Only seven years ago, a California hamlet launched a newsletter that in turn launched the Edible Communities movement. Edible Ojai has since spawned more than 50 Edible publications across the U.S. and Canada, including one of its latest, edible Dallas & Fort Worth. Recently business took me to Ojai, a sleepy town of 8,000, closeted away like the mythical Shangri-La that Ojai once portrayed in Frank Capra’s 1937 movie, “Lost Horizon.”
Being in the Ventura County town was like stepping back in time to the San Fernando Valley of my youth, a world informed by cornfields and walnut and orange groves, a place where eucalyptus trees – beautiful, fragrant eucalyptus – towered majestically. All that’s gone now, paved over, subdivided and malled.
But in Ojai’s patchwork of small ranches and farms, orange and lemon groves, avocado trees heavy with fruit, and, yes, eucalyptus trees, I got to glimpse once more how it had been. My belief in the importance of promoting and preserving community-based, local foods and the simpler, sustainable ways of life that go with them was solidified.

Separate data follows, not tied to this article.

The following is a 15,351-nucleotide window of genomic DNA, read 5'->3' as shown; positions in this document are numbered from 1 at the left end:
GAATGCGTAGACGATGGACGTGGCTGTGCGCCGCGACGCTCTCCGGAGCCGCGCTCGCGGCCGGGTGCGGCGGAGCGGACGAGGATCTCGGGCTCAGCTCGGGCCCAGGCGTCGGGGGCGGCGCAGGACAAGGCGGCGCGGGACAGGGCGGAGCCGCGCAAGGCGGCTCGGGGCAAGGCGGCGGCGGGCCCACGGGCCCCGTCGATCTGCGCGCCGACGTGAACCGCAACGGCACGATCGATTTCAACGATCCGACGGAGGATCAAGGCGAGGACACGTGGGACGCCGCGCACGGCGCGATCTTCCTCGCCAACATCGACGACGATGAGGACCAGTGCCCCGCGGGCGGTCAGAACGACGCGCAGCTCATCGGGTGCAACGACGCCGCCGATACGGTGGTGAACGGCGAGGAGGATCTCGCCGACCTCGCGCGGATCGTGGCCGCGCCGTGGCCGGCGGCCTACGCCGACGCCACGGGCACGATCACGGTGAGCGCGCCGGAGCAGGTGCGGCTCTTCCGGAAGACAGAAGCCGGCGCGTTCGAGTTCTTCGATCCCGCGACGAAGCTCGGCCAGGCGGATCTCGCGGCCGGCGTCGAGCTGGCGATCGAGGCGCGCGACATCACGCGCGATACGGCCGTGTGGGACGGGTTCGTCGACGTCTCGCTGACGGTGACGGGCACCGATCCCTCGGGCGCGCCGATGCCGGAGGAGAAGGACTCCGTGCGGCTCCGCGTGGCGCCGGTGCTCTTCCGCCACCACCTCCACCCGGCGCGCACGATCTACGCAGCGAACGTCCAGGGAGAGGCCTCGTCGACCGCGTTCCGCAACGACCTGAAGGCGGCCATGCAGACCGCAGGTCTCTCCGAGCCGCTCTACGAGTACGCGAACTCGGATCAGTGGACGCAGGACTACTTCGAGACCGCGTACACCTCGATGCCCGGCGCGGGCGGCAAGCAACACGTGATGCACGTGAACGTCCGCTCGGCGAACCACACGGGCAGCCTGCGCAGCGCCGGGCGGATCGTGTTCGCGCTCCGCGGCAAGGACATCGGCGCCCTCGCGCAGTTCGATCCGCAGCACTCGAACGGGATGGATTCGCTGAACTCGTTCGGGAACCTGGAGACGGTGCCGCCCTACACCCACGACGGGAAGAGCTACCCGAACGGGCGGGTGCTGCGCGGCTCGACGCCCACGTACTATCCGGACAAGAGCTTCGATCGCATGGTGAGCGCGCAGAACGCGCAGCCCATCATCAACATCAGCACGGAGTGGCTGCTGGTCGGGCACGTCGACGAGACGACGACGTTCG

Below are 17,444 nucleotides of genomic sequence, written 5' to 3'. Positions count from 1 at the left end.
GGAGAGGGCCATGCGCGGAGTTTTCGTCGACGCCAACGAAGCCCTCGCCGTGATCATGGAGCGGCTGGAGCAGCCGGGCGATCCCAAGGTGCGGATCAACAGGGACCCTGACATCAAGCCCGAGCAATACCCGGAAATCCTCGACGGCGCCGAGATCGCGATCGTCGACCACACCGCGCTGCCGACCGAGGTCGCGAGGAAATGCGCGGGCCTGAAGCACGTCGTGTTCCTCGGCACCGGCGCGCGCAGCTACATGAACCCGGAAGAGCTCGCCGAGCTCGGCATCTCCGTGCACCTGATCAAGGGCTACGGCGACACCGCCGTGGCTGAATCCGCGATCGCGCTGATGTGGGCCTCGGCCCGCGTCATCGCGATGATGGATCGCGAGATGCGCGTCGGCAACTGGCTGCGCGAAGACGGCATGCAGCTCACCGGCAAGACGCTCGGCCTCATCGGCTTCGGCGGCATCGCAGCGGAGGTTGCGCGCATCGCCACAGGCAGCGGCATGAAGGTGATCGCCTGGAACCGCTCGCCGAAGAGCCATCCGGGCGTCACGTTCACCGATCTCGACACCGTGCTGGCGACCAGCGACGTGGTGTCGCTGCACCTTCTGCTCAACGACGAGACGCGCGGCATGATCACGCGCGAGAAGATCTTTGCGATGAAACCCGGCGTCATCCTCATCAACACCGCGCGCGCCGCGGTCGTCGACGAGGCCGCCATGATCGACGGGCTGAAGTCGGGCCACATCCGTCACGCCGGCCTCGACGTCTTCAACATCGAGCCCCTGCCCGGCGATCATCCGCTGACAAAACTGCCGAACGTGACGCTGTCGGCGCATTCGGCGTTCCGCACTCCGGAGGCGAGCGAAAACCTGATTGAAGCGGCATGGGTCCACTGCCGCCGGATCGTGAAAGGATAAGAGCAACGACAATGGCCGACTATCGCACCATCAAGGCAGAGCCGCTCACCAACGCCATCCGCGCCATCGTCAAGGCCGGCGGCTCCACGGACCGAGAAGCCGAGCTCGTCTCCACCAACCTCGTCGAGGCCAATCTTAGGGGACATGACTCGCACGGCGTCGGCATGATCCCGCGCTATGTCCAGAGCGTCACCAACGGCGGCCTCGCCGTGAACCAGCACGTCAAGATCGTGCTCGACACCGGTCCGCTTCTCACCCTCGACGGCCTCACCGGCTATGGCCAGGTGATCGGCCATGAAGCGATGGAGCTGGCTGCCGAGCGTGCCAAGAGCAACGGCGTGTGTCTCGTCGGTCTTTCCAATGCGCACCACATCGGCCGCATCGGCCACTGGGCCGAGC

This is what the Edible Communities, which stretch from Vancouver to the Blue Ridge, from Boston to the Hawaiian Islands, seek to do. These publications thrive not because someone wants to make a fast buck on a high-end demographic, but because they touch something seminal in us.
Dallas’ locavore movement has been slow to ignite, but in spite of economic uncertainty – or perhaps because of it – it’s suddenly catching fire. From the hoped-for revival of the Dallas Farmers Market to the launch of an online marketplace (EatGreenDFW.com), from the proliferation of local producers to heightened interest in community gardens, we are suddenly all about local.
Ojai was a poignant personal reminder that the ties to our land require stewardship and nurturing. Even now, Ojai struggles to hold onto its agrarian character. Like edible Ojai, edible Dallas & Fort Worth has the potential to anchor North Texas to its own agrarian ties and remind folks of the benefit and beauty of a simpler, more community-based life.